Downward dog at sunrise on the Guthrie’s Endless Bridge. Tree pose at Target Field. Savasana at First Avenue, with the DJ playing “Purple Rain” as soundtrack. These are just some of the poses — and places — that the buzz-generating Gorilla Yogis, and the loyal tribe that follows them, have experienced over the past two years. And, along the way, they’ve managed to collect thousands of dollars in donations for small local nonprofits.
They do all this with no board of directors or formal grantmaking structure. “We aren’t even a legitimate charity. I’d say we’re more on the illegitimate side,” jokes one of Gorilla Yogis’ founders, Nan Arundel, 31. “We just want to do yoga and do good, and this is a fun way to make that happen, without a lot of administration, structure, or a 501(c)(3) status,” she adds.
The inside-out non-flash mob
Along with Jessica Rosenberg, 43, and Lisa Venticinque, 36, Arundel is one of three “Troop Leaders” of a group that has gained legendary status in the Twin Cities’ yoga community. With a bit of help from husbands, boyfriends, and Arundel’s mother, Lauren Shapiro (who dons a gorilla costume, passes out treats, and babysits the occasional cranky child), the three mount periodic “charitable happenings” that are attended by an enthusiastic, if unlikely, conglomeration of hard-core yogis, parents with young kids, pets, the elderly, and anyone else who just happens to be walking by. (They keep extra yoga mats in their cars to accommodate drop-ins.)
Whatever you do, don’t call them a flash mob. “The point of a flash mob is getting people to stare at you, but our events are felt from the inside out, where you really become part of a group,” Venticinque says. Even in the middle of the street at the corner of Lyndale and Lake, doing yoga among the milling crowds at the Open Streets event last summer? Yes, Venticinque says with a smile, even then.
These women are as unlikely a trio of grantmakers as might ever be encountered in the nonprofit mecca the Twin Cities as become. On a recent sunny afternoon, the trio met to discuss their journey from yoga teachers to community innovators. After recently celebrating their second anniversary, they were ready to reflect on how it all began.
Their first gathering was the brainchild of Arundel and Rosenberg. “We had been talking for five years about weaving the threads of yoga and communities and happenings. The inspiration was an underground dinner party, something that felt sort of rogue,” Arundel says.
That first event was held at the Minneapolis Photo Center to raise money for the global yoga-activists of Mats on a Mission, affiliated with Smile Network International, a Twin Cities-based organization that promotes the surgical correction of birth defects in children around the world. “We had a few posters around town and a notice on Facebook. It just happened that the event was in March, on one of the first mild spring days that year. We were stunned when 250 people showed up,” says Rosenberg. They had giant bowls of bananas on hand, “straight from the jungles of Costco,” jokes Arundel, and their mutual friend Venticinque was there to take photographs. At that event they raised $500 in aid of cleft-palate surgeries, and they’ve never looked back. They’ve continued to offer donation-based events in unexpected places all around the metro, gatherings in which every dollar contributed goes directly to a selected local charity.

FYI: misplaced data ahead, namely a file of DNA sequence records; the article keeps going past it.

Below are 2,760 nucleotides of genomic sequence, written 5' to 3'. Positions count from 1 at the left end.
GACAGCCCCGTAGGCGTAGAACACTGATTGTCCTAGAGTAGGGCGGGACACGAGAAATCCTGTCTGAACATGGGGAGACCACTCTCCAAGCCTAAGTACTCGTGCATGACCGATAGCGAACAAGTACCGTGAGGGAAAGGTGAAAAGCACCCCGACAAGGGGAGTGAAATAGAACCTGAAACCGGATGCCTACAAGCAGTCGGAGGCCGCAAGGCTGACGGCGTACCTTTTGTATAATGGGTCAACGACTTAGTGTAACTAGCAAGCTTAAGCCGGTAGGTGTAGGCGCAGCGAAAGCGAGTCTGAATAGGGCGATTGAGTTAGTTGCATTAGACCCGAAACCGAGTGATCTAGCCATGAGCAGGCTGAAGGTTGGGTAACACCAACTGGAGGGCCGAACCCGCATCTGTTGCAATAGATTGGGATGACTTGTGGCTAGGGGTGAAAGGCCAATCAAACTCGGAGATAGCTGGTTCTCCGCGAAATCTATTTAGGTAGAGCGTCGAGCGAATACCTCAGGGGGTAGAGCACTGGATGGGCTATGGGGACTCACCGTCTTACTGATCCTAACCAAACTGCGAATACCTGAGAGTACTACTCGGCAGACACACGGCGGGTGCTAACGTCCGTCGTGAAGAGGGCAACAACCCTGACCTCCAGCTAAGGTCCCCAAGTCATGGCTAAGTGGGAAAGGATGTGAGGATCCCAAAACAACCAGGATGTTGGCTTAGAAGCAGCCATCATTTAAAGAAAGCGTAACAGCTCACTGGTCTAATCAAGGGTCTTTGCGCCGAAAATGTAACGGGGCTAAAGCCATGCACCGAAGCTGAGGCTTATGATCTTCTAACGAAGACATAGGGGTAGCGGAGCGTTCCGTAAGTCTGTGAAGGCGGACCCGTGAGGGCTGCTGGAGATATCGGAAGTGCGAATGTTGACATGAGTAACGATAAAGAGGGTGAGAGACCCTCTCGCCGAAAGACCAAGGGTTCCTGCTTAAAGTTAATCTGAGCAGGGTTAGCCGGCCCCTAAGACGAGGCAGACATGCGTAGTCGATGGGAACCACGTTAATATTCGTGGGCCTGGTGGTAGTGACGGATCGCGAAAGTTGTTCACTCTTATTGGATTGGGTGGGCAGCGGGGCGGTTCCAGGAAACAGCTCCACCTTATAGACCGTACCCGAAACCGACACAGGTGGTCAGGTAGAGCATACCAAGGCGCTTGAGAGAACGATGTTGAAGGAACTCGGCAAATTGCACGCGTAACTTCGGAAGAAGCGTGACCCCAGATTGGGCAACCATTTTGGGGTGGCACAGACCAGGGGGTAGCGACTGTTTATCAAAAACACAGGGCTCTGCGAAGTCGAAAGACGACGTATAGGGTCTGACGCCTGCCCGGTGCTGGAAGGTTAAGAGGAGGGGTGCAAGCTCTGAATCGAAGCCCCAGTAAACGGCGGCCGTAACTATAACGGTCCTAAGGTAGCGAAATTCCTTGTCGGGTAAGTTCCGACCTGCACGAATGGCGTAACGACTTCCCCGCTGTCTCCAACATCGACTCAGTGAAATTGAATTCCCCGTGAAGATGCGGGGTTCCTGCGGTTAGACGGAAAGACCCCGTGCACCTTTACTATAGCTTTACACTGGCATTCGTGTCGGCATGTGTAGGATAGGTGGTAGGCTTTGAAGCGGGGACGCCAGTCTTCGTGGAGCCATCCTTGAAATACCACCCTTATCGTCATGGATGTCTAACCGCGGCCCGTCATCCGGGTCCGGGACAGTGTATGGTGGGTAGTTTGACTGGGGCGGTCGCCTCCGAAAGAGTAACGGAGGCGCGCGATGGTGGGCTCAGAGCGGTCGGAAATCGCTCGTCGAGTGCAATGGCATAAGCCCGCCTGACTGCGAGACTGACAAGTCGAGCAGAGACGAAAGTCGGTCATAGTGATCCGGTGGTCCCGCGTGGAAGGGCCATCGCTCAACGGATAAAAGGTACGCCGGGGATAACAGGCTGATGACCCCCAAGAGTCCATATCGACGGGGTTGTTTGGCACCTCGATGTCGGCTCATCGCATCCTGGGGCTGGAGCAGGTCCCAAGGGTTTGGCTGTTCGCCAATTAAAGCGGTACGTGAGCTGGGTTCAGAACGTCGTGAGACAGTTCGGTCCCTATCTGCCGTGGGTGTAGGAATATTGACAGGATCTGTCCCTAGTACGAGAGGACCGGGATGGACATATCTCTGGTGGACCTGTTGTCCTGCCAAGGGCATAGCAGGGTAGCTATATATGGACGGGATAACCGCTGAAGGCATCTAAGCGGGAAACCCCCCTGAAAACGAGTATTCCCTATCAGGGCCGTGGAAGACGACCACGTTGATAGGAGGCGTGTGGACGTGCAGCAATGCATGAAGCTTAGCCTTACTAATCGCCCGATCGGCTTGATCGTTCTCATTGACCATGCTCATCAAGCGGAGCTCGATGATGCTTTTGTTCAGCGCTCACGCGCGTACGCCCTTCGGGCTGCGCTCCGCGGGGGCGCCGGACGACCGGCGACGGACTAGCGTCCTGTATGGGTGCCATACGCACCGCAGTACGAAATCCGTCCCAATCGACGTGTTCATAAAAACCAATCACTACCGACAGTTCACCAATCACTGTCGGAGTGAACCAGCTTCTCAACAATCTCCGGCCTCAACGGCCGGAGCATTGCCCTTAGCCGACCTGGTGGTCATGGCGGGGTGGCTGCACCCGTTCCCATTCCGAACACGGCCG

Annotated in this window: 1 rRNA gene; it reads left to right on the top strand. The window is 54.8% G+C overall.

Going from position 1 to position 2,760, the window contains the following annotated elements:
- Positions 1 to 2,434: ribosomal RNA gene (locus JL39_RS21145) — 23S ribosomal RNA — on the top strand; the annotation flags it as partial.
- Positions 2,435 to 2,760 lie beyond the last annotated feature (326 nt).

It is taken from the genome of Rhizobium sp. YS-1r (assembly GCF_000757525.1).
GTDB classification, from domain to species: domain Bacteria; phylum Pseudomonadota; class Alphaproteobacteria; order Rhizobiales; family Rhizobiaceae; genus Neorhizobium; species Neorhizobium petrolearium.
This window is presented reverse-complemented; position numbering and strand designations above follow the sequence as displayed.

There have been Gorilla Yogi events at the Como Park Zoo and Conservatory, the Boys and Girls Club of Minneapolis, the James J. Hill House, the Mill City Farmers’ Market, the Minnesota Science Museum, the Walker Art Center’s Open Field, and the Weisman Art Museum, along with a few “pop up” sessions at local parks. “We never get a park permit,” Arundel confesses. The nonprofits they’ve donated to include Full Cycle, Free Arts Minnesota, Pillsbury United Communities, Sisters’ Camelot, and the Will Steger Foundation.
Welcome mat, question mark
One key feature of their events is that everyone is welcome. “Sometimes yoga can be so intimidating, with people feeling like they don’t know what clothes to wear, not knowing the names of poses, or not being able to afford a class. We say to just donate what you can. Some people give nothing, and some toss a $100 bill in our jar,” says Arundel.
The Gorilla Yogi mystique has been built not only with a welcome mat, but also with a question mark. They purposely don’t reveal the date and location for each event until just a couple weeks before it happens, with the intention of keeping the spontaneous vibe.
“We have people beg us to tell them when the next event will be, because they want to schedule work or vacation around it,” Rosenberg says. “We tell them, it’s OK, if you miss it, you miss it, you’ll go to the next one,” Venticinque adds.
(The next Gorilla Yogi meetup will be at this year’s Open Streets event, June 10. Details are posted on the Yogis’ Facebook page.)
Big splash in a little pond
Even though the designated charity changes with each event, the one constant is that Gorilla Yogi supports local organizations only.